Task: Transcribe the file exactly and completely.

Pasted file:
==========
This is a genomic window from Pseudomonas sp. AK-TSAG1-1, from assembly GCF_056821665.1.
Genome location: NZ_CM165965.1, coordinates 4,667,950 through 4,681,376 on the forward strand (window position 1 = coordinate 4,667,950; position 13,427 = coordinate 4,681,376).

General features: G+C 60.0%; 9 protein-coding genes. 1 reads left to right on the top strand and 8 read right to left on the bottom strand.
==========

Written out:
This is a genomic window from Pseudomonas sp. AK-TSAG1-1, from assembly GCF_056821665.1.
Genome location: NZ_CM165965.1, coordinates 4,667,950 through 4,681,376 on the forward strand (window position 1 = coordinate 4,667,950; position 13,427 = coordinate 4,681,376).

General features: G+C 60.0%; 9 protein-coding genes. 1 reads left to right on the top strand and 8 read right to left on the bottom strand.